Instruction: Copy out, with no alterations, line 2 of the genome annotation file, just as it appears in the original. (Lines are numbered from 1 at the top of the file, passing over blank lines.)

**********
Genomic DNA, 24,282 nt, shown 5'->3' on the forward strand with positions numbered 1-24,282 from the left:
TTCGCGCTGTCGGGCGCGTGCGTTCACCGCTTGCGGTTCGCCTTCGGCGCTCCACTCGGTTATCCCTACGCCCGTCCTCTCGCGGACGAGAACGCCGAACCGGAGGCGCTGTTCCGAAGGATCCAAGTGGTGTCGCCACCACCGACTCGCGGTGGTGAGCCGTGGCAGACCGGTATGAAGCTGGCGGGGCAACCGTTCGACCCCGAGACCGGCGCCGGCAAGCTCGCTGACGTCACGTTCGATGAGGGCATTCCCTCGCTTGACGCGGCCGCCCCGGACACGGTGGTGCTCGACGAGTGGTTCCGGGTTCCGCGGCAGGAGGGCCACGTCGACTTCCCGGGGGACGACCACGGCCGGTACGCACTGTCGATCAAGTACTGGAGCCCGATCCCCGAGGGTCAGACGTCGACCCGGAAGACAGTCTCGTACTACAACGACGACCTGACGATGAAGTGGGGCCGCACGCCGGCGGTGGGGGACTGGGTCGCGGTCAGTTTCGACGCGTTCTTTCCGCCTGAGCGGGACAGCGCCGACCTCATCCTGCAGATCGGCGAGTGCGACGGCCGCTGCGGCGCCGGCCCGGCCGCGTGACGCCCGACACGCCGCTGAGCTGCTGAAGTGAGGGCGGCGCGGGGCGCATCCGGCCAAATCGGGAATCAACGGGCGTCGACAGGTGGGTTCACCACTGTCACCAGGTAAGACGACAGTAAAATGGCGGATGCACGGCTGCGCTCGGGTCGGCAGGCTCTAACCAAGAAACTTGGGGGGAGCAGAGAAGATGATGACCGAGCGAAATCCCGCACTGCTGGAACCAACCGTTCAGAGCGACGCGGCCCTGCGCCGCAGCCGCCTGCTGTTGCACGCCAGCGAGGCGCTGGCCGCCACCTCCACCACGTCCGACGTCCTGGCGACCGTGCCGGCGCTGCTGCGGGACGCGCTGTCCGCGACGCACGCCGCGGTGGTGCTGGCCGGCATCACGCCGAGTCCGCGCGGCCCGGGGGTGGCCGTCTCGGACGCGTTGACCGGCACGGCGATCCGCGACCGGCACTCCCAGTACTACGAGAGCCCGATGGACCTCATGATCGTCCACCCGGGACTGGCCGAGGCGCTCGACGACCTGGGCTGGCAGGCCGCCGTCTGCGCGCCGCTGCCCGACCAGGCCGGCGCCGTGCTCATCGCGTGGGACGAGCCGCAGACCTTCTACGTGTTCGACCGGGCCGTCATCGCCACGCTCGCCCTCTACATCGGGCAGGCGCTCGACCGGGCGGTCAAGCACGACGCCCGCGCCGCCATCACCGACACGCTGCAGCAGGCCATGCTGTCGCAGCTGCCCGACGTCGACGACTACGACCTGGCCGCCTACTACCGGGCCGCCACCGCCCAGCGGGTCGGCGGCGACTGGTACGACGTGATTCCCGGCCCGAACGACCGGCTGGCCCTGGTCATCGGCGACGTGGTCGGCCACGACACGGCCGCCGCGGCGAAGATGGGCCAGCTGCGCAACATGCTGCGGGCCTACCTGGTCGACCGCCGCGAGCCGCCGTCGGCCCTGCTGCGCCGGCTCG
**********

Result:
TTCGCGCTGTCGGGCGCGTGCGTTCACCGCTTGCGGTTCGCCTTCGGCGCTCCACTCGGTTATCCCTACGCCCGTCCTCTCGCGGACGAGAACGCCGAACCGGAGGCGCTGTTCCGAAGGATCCAAGTGGTGTCGCCACCACCGACTCGCGGTGGTGAGCCGTGGCAGACCGGTATGAAGCTGGCGGGGCAACCGTTCGACCCCGAGACCGGCGCCGGCAAGCTCGCTGACGTCACGTTCGATGAGGGCATTCCCTCGCTTGACGCGGCCGCCCCGGACACGGTGGTGCTCGACGAGTGGTTCCGGGTTCCGCGGCAGGAGGGCCACGTCGACTTCCCGGGGGACGACCACGGCCGGTACGCACTGTCGATCAAGTACTGGAGCCCGATCCCCGAGGGTCAGACGTCGACCCGGAAGACAGTCTCGTACTACAACGACGACCTGACGATGAAGTGGGGCCGCACGCCGGCGGTGGGGGACTGGGTCGCGGTCAGTTTCGACGCGTTCTTTCCGCCTGAGCGGGACAGCGCCGACCTCATCCTGCAGATCGGCGAGTGCGACGGCCGCTGCGGCGCCGGCCCGGCCGCGTGACGCCCGACACGCCGCTGAGCTGCTGAAGTGAGGGCGGCGCGGGGCGCATCCGGCCAAATCGGGAATCAACGGGCGTCGACAGGTGGGTTCACCACTGTCACCAGGTAAGACGACAGTAAAATGGCGGATGCACGGCTGCGCTCGGGTCGGCAGGCTCTAACCAAGAAACTTGGGGGGAGCAGAGAAGATGATGACCGAGCGAAATCCCGCACTGCTGGAACCAACCGTTCAGAGCGACGCGGCCCTGCGCCGCAGCCGCCTGCTGTTGCACGCCAGCGAGGCGCTGGCCGCCACCTCCACCACGTCCGACGTCCTGGCGACCGTGCCGGCGCTGCTGCGGGACGCGCTGTCCGCGACGCACGCCGCGGTGGTGCTGGCCGGCATCACGCCGAGTCCGCGCGGCCCGGGGGTGGCCGTCTCGGACGCGTTGACCGGCACGGCGATCCGCGACCGGCACTCCCAGTACTACGAGAGCCCGATGGACCTCATGATCGTCCACCCGGGACTGGCCGAGGCGCTCGACGACCTGGGCTGGCAGGCCGCCGTCTGCGCGCCGCTGCCCGACCAGGCCGGCGCCGTGCTCATCGCGTGGGACGAGCCGCAGACCTTCTACGTGTTCGACCGGGCCGTCATCGCCACGCTCGCCCTCTACATCGGGCAGGCGCTCGACCGGGCGGTCAAGCACGACGCCCGCGCCGCCATCACCGACACGCTGCAGCAGGCCATGCTGTCGCAGCTGCCCGACGTCGACGACTACGACCTGGCCGCCTACTACCGGGCCGCCACCGCCCAGCGGGTCGGCGGCGACTGGTACGACGTGATTCCCGGCCCGAACGACCGGCTGGCCCTGGTCATCGGCGACGTGGTCGGCCACGACACGGCCGCCGCGGCGAAGATGGGCCAGCTGCGCAACATGCTGCGGGCCTACCTGGTCGACCGCCGCGAGCCGCCGTCGGCCCTGCTGCGCCGGCTCG